As if he is not satisfied with his analysis of religion as an illusion, Freud continues to think about the question. The next essay he produces widens the analysis of religion to the analysis of culture and takes the death drive into account. In Discontent in Civilization (1930) Freud focuses on the question of the origin of the guilt which seems to accompany our constitutive dependency and fragility. Gone is the optimism from Future of an Illusion, that religion could be superseded by a rational and scientific attitude. “Life, as we find it, is too hard for us; it brings us too many pains, disappointments and impossible tasks. In order to bear it we cannot dispense with palliative measures.” Freud’s acceptance of religion as a symptom is born from resignation, but it opens the possibility for a shift in his view of religion. He begins to realize that he might have underestimated the cultural value of religion if the possibility to outgrow it doesn’t really exist. This also changes his analysis of religion as a compulsive neurosis. He admits that he did not consider the content and the sources of religious experience, but merely the functioning of the symptom in the psychic economy and as a cultural system.
Discontent in Civilization begins with an examination of the idea that religion is based on an “oceanic feeling of connectedness.” He suggests that the narcissism that underlies this feeling is originally independent of religion, but gets retroactively utilized and interpreted by religious belief. Freud begins to examine the so-called religious experience more closely and finds that it may have traits similar to an obsessive neurosis, but in its essential features, it is more akin to a psychotic structure.
Another procedure operates more energetically and more thoroughly. It regards reality as the sole enemy and as the source of all suffering, with which it is impossible to live so that one must break off all relations with it if one is to be in any way happy. The hermit turns his back on the world and will have no truck with it. But one can do more than that; one can try to re-create the world, to build up in its stead another world in which its most unbearable features are eliminated and replaced by others that are in conformity with one‘s own wishes. But whoever, in desperate defiance, sets out upon this path to happiness will as a rule attain nothing. Reality is too strong for him. He becomes a madman, who for the most part finds no one to help him in carrying through his delusion. It is asserted, however, that each one of us behaves in some respect like a paranoiac, corrects some aspect of the world which is unbearable to him by the construction of a wish and introduces this delusion into reality. Special importance attaches to the case in which this attempt to procure a certainty of happiness and a protection against suffering through a delusional remolding of reality is made by a considerable number of people in common. The religions of mankind must be classed among the mass-delusions of this kind. No one, needless to say, who shares a delusion ever recognizes it as such.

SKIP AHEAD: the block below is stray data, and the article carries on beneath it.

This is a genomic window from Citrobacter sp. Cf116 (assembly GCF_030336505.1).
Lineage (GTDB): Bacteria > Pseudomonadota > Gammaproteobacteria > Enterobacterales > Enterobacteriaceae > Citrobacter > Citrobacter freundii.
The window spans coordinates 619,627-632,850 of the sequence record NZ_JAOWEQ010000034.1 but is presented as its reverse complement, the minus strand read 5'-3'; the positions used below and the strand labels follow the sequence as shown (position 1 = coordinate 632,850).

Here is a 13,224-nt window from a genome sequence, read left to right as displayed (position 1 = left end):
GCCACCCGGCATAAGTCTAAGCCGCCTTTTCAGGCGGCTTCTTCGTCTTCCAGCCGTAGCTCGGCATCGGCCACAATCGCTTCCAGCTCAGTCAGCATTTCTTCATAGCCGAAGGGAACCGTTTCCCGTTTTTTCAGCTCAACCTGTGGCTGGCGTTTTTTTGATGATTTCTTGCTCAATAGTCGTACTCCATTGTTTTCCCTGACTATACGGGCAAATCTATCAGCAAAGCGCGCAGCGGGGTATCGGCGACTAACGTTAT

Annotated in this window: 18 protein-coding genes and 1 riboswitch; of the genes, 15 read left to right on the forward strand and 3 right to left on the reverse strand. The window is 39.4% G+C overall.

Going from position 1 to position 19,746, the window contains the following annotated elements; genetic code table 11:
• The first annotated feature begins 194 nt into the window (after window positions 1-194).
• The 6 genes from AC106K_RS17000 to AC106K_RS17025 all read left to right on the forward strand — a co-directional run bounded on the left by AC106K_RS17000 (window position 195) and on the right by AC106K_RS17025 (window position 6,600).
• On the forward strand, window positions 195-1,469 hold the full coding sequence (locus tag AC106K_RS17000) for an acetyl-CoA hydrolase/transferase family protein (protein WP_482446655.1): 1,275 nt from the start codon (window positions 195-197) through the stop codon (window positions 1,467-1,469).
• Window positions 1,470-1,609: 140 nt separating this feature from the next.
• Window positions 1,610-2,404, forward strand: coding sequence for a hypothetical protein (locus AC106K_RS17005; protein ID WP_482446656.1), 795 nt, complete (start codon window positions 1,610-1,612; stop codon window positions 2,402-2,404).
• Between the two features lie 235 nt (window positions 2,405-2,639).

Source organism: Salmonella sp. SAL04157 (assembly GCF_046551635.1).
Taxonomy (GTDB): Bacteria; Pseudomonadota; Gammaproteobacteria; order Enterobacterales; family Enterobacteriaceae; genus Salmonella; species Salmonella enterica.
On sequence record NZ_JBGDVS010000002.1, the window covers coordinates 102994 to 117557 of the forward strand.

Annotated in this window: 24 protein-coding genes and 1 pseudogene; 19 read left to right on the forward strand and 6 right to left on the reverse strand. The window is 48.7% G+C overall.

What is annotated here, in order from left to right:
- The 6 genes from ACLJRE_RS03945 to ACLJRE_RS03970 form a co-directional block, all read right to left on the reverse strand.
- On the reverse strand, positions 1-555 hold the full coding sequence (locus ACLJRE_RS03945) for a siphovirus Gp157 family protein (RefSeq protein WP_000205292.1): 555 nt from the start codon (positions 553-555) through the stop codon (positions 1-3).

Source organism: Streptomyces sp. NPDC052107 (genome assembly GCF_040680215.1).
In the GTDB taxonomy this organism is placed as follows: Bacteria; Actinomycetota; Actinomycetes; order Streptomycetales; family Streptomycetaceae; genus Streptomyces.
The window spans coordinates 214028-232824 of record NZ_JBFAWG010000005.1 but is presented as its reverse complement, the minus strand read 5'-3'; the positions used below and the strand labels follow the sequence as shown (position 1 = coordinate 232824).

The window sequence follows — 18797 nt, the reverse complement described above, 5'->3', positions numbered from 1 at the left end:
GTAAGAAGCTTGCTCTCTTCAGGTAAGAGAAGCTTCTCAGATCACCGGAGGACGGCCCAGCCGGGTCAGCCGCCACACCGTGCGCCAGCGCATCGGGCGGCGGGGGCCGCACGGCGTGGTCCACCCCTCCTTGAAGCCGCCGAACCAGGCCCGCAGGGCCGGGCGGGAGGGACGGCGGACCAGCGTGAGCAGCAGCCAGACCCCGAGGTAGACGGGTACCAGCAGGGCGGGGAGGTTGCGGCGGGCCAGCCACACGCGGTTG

The frightening perspective that Freud opens within the above train of thought, is the generalization of psychotic structures: He discovers them underneath what we would call normal behavior and thinking, and as being far more pervasive than commonly thought. We create a delusional view of reality by introducing a wish into the real, and the mechanism of this alteration of reality remains unconscious.
Why, the question can be asked, does humankind feel so dissatisfied with the world that it needs to turn away from reality altogether and embrace a delusional system of belief? This question leads Freud to advance a very audacious hypothesis: culture was invented as a defense against the death drive.
He discovers this idea through the analysis of the origin of the Christian demand that you should love your neighbor as yourself. At the first impression, this demand is counterintuitive, because there are many reasons to be afraid of one’s neighbor. The demand makes sense, however, if one takes into consideration the fundamentally aggressive nature of the human being. This aggression has to be contained so that culture can emerge. The basic idea of Discontent in Civilization is that Culture is not so much based on the repression of sexual energy, but rather on the repression of aggression. The nature of the human being is not basic goodness, for instance as the Communists originally believed, but fundamental aggression, and Culture as a whole functions like a defense against it. This eliminates the hope for a pre- or post-cultural state of happiness for humankind. If the containment of aggression is a basic condition for the possibility of human relations and for the emergence of society, then we can never hope to have a harmonious social state where human beings can be completely open with each other, where there is no repression, and where the barrier between the public and the private sphere is overcome.